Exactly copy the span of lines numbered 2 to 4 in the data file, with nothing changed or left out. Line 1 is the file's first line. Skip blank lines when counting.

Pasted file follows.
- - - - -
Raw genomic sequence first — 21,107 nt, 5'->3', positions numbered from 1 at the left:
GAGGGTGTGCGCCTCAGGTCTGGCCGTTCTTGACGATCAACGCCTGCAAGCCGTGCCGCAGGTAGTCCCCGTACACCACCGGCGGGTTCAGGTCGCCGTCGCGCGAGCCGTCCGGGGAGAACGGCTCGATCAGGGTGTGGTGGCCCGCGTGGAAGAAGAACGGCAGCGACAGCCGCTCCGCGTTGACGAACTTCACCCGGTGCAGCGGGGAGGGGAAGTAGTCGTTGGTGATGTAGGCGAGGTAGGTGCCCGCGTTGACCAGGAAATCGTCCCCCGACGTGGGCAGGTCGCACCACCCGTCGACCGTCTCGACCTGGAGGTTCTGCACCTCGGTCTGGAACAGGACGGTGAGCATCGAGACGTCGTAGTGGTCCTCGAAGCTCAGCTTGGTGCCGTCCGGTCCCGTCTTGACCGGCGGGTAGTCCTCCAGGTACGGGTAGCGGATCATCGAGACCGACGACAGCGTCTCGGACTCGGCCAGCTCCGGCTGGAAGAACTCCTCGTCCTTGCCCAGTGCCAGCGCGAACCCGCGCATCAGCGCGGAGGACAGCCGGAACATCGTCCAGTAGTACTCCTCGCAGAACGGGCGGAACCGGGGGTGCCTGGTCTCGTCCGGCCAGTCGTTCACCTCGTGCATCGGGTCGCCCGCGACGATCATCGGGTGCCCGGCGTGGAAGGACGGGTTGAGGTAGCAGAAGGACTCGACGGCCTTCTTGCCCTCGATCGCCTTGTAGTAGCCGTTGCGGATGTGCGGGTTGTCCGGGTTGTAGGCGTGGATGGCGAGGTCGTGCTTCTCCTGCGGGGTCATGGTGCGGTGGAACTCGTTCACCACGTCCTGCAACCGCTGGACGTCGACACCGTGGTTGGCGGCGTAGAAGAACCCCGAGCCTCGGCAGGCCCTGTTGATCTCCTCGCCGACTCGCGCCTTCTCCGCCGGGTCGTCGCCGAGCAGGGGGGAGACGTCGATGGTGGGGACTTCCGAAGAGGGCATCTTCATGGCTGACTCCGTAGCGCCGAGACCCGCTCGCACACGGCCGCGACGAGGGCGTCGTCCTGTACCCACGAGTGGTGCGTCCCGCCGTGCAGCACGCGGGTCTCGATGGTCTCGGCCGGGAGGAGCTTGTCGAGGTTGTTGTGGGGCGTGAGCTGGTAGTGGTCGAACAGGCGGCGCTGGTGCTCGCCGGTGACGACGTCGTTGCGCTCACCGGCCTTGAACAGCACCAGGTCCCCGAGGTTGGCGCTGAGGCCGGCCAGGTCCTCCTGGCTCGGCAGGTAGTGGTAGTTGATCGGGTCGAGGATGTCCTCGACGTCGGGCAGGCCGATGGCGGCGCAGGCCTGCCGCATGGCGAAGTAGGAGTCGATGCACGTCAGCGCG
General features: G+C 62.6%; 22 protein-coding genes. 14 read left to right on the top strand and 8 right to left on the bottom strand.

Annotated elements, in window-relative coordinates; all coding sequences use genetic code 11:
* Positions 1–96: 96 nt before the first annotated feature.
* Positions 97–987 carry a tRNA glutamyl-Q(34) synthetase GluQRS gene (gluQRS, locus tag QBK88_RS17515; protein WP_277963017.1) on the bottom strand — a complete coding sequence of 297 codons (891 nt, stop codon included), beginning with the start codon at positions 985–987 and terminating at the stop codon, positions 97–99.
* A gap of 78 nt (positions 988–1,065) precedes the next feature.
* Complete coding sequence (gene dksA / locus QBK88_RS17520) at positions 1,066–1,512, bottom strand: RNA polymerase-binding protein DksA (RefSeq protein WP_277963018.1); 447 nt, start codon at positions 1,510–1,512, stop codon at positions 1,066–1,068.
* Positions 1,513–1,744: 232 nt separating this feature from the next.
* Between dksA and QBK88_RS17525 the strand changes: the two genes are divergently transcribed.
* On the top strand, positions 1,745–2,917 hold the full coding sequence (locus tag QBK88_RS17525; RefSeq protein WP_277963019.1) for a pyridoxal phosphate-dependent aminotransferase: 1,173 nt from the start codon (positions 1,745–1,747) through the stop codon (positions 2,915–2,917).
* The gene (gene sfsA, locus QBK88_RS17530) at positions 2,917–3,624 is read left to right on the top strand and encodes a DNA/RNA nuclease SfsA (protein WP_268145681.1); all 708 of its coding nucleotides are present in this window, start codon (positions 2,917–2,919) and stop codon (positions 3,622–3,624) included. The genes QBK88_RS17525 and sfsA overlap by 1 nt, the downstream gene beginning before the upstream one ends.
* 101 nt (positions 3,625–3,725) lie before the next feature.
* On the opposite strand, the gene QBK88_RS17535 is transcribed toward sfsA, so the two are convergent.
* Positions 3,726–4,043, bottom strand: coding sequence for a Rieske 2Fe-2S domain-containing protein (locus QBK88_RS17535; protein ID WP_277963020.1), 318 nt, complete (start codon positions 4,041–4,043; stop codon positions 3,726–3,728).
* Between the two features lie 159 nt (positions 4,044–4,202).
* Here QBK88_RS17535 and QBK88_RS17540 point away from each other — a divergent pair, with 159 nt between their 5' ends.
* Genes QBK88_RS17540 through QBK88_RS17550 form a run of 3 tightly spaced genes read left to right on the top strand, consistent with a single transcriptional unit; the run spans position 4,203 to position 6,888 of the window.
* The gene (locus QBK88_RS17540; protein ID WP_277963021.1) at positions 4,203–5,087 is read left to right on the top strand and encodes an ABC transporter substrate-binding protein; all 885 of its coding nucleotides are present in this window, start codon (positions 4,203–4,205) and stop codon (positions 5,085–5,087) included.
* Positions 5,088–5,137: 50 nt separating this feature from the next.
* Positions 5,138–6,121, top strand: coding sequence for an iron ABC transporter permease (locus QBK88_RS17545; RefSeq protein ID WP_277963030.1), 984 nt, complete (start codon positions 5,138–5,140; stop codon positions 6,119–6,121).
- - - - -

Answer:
GAGGGTGTGCGCCTCAGGTCTGGCCGTTCTTGACGATCAACGCCTGCAAGCCGTGCCGCAGGTAGTCCCCGTACACCACCGGCGGGTTCAGGTCGCCGTCGCGCGAGCCGTCCGGGGAGAACGGCTCGATCAGGGTGTGGTGGCCCGCGTGGAAGAAGAACGGCAGCGACAGCCGCTCCGCGTTGACGAACTTCACCCGGTGCAGCGGGGAGGGGAAGTAGTCGTTGGTGATGTAGGCGAGGTAGGTGCCCGCGTTGACCAGGAAATCGTCCCCCGACGTGGGCAGGTCGCACCACCCGTCGACCGTCTCGACCTGGAGGTTCTGCACCTCGGTCTGGAACAGGACGGTGAGCATCGAGACGTCGTAGTGGTCCTCGAAGCTCAGCTTGGTGCCGTCCGGTCCCGTCTTGACCGGCGGGTAGTCCTCCAGGTACGGGTAGCGGATCATCGAGACCGACGACAGCGTCTCGGACTCGGCCAGCTCCGGCTGGAAGAACTCCTCGTCCTTGCCCAGTGCCAGCGCGAACCCGCGCATCAGCGCGGAGGACAGCCGGAACATCGTCCAGTAGTACTCCTCGCAGAACGGGCGGAACCGGGGGTGCCTGGTCTCGTCCGGCCAGTCGTTCACCTCGTGCATCGGGTCGCCCGCGACGATCATCGGGTGCCCGGCGTGGAAGGACGGGTTGAGGTAGCAGAAGGACTCGACGGCCTTCTTGCCCTCGATCGCCTTGTAGTAGCCGTTGCGGATGTGCGGGTTGTCCGGGTTGTAGGCGTGGATGGCGAGGTCGTGCTTCTCCTGCGGGGTCATGGTGCGGTGGAACTCGTTCACCACGTCCTGCAACCGCTGGACGTCGACACCGTGGTTGGCGGCGTAGAAGAACCCCGAGCCTCGGCAGGCCCTGTTGATCTCCTCGCCGACTCGCGCCTTCTCCGCCGGGTCGTCGCCGAGCAGGGGGGAGACGTCGATGGTGGGGACTTCCGAAGAGGGCATCTTCATGGCTGACTCCGTAGCGCCGAGACCCGCTCGCACACGGCCGCGACGAGGGCGTCGTCCTGTACCCACGAGTGGTGCGTCCCGCCGTGCAGCACGCGGGTCTCGATGGTCTCGGCCGGGAGGAGCTTGTCGAGGTTGTTGTGGGGCGTGAGCTGGTAGTGGTCGAACAGGCGGCGCTGGTGCTCGCCGGTGACGACGTCGTTGCGCTCACCGGCCTTGAACAGCACCAGGTCCCCGAGGTTGGCGCTGAGGCCGGCCAGGTCCTCCTGGCTCGGCAGGTAGTGGTAGTTGATCGGGTCGAGGATGTCCTCGACGTCGGGCAGGCCGATGGCGGCGCAGGCCTGCCGCATGGCGAAGTAGGAGTCGATGCACGTCAGCGCG
General features: G+C 62.6%; 22 protein-coding genes. 14 read left to right on the top strand and 8 right to left on the bottom strand.

Annotated elements, in window-relative coordinates; all coding sequences use genetic code 11: